It depends on who you hold responsible, in the end. The writer? The publisher? The reader?

Expendable
March 13th, 2005, 06:39 AM
Well, I would've thought zombies were okay... but then so did this high school student who got arrested: Student arrested for terrorist threats (http://www.lex18.com/Global/story.asp?S=2989614&nav=EQlpWjof).

Once again in the name of securing our schools to prevent another Columbine, people have badly over-reacted and its one of the students that has to pay the price.

Let's hope nobody found a black trenchcoat anywhere near this kid.

Someone needs to do a reality check - where is this kid going to get zombies?

What should follow is a bunch of lawsuits, starting with the prosecutor and ending with the school board AND his grandparents.

Saedolin
March 13th, 2005, 09:54 AM
Those in society who believe that whatever an author/songwriter/film-maker produces as work MUST reflect his/her personal beliefs might want to rethink their idea of 'author'.

Surely the job of a good author is to create characters different from himself, and to explore ideas that he has not come accross in real life.

Personally, I'd reccommed that these clever policemen take break from the donuts and have a gander at The Intentional Fallacy by Wimsatt and Beardsley.

If they can make out all the big words, that is...

JRMurdock
March 13th, 2005, 11:19 AM
You're not a wimp, but I must question one thing. How do you feel about all the 'teenage' slasher films? Those go much farther than just being titillating. Do those also make you squirm because of their content (over-sexed teens getting killed?)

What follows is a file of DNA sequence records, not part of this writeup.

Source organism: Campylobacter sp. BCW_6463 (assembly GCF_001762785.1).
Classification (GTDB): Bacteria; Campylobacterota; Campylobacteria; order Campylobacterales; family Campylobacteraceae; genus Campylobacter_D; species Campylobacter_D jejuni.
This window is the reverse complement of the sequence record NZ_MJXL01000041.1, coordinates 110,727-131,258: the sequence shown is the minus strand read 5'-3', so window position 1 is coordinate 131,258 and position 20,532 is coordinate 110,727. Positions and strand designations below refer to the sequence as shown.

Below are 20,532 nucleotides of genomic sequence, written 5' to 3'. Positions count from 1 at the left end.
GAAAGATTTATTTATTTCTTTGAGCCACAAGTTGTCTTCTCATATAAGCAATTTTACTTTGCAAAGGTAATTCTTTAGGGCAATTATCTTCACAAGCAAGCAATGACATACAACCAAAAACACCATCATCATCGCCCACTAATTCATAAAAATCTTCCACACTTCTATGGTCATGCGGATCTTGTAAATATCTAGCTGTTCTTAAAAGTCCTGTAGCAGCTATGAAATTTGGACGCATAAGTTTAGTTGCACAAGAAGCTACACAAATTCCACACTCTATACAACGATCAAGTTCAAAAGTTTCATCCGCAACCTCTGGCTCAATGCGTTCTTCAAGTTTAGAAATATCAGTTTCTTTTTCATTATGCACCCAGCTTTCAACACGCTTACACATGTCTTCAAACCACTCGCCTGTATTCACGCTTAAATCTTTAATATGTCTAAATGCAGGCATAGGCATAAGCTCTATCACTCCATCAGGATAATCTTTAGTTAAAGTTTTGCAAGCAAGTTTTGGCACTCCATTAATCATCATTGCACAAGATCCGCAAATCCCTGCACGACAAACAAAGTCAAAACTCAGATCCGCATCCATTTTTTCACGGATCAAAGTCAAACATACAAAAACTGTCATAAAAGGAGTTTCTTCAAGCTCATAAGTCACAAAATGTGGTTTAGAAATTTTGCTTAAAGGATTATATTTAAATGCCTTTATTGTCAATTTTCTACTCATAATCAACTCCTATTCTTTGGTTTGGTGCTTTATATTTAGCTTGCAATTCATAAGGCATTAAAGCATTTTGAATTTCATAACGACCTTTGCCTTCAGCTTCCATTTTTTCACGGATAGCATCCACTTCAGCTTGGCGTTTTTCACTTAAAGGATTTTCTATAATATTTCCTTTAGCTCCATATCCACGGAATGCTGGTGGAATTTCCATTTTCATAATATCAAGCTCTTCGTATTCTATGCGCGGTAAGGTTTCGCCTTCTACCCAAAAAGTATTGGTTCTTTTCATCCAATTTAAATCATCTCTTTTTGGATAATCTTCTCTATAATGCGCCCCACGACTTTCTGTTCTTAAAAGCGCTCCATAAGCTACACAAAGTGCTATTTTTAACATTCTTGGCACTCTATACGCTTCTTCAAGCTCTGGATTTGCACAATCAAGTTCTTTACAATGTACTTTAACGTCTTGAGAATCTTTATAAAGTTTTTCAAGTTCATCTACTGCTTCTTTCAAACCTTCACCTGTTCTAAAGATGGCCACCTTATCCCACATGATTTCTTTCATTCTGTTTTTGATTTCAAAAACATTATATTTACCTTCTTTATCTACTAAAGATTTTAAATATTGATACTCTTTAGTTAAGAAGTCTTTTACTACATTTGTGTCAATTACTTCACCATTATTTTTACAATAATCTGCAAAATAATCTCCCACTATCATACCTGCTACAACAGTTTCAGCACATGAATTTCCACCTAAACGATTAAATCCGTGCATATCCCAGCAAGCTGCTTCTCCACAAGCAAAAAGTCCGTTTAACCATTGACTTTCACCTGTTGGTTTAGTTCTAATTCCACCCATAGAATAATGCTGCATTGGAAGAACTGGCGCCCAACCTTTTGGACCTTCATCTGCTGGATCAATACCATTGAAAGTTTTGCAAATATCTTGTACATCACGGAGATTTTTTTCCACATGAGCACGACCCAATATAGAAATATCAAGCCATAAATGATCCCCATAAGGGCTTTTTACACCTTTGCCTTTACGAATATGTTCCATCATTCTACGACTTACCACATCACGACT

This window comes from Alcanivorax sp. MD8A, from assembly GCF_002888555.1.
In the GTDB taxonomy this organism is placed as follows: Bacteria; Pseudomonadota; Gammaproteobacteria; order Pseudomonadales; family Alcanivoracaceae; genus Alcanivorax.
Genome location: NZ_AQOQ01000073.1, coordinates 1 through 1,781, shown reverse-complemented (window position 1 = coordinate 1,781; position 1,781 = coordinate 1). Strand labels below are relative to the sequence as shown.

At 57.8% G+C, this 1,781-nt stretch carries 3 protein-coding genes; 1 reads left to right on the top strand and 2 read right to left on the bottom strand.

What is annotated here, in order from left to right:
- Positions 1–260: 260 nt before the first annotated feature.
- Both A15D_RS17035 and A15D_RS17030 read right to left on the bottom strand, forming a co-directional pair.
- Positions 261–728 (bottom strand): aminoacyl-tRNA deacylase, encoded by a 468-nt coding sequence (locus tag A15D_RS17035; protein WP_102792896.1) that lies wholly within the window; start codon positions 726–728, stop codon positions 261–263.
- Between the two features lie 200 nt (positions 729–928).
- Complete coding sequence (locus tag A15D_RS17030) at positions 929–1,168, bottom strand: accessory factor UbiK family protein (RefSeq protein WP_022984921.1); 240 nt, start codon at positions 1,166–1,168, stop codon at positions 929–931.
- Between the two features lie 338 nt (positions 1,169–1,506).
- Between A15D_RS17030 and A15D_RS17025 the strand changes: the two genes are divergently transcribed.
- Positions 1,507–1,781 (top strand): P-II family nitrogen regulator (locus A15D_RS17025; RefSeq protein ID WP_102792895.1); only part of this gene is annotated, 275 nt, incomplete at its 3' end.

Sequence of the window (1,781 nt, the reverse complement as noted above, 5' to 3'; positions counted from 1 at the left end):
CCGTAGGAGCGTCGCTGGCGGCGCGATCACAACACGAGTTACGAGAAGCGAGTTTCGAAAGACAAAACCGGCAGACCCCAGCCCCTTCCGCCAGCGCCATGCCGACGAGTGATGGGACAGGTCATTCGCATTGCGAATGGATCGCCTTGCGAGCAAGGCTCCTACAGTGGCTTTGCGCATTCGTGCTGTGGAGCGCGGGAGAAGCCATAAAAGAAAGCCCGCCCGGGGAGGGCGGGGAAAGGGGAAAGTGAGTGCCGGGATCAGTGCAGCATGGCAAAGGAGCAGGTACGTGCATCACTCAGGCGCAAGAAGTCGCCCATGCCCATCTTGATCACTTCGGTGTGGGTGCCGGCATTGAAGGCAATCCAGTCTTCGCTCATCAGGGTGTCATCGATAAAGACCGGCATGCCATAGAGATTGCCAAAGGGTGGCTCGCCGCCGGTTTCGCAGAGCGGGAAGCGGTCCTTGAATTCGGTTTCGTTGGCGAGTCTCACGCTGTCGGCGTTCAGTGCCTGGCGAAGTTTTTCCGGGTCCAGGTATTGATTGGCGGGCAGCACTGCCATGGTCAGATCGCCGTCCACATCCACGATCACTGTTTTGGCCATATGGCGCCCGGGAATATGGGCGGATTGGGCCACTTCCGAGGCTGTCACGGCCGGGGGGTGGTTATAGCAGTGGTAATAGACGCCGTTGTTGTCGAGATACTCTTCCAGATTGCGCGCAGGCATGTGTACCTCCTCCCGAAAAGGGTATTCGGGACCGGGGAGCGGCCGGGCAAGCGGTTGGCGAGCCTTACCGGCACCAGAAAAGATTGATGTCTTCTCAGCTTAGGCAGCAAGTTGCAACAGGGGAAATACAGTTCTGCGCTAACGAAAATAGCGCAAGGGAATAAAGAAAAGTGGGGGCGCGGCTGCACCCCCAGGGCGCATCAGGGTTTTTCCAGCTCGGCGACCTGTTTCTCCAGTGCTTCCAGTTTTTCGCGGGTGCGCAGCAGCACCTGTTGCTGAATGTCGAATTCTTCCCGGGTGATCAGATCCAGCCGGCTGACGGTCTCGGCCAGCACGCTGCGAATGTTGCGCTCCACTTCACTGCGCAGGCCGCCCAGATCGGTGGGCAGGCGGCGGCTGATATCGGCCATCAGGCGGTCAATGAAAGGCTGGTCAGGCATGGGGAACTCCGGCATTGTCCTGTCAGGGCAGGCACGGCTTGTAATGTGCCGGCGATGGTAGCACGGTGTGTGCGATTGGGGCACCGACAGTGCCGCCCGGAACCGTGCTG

This issue is taking things way too far and I agree that his story is very likely being taken out of context. Zombies aren't terrorists. Did they jail everyone who saw Shaun of the dead? Perhaps we should jail the makers of teen wolf. Where does it end? This person made no direct threat to any individual.

Things like this stick in my side. Do we start book burnings in Kentucky next? Do we censor what anyone can consider 'creative fiction'? Where do we stop and take a step back and look at the bigger picture instead of focusing on one minor issue with a microscope?

You'll have to pardon me. I just finished reading 1984 and Fahrenheit 451. I'm down on cencoring anything (or arresting people) that pose an indirect threat and not a direct threat. This person is very different than the gun toters who post on web sites they're going to blow away their classmates. Very different.

ironchef texmex
March 13th, 2005, 12:18 PM
Anybody curious how something like this can happen? I don't know anything other than what I just read, but here's a 'for instance':

Ma and Pa Kettle walk into the police station and show a notebook with a zombie story to officers. They say that they always feared little Johnny was up to something because he listens to Heavy Metal music. They make a lot of bogus connections "he always talks about how much he hates his math teacher" "he hardly has any friends" and say that they're worried about the safety of the students. The officer thinks it's silly, but makes a report just to cover his own backside since school shootings are such a hot-button thing these days. Thus, he passes the incident off to an investigator (remember that, that's going to become a theme).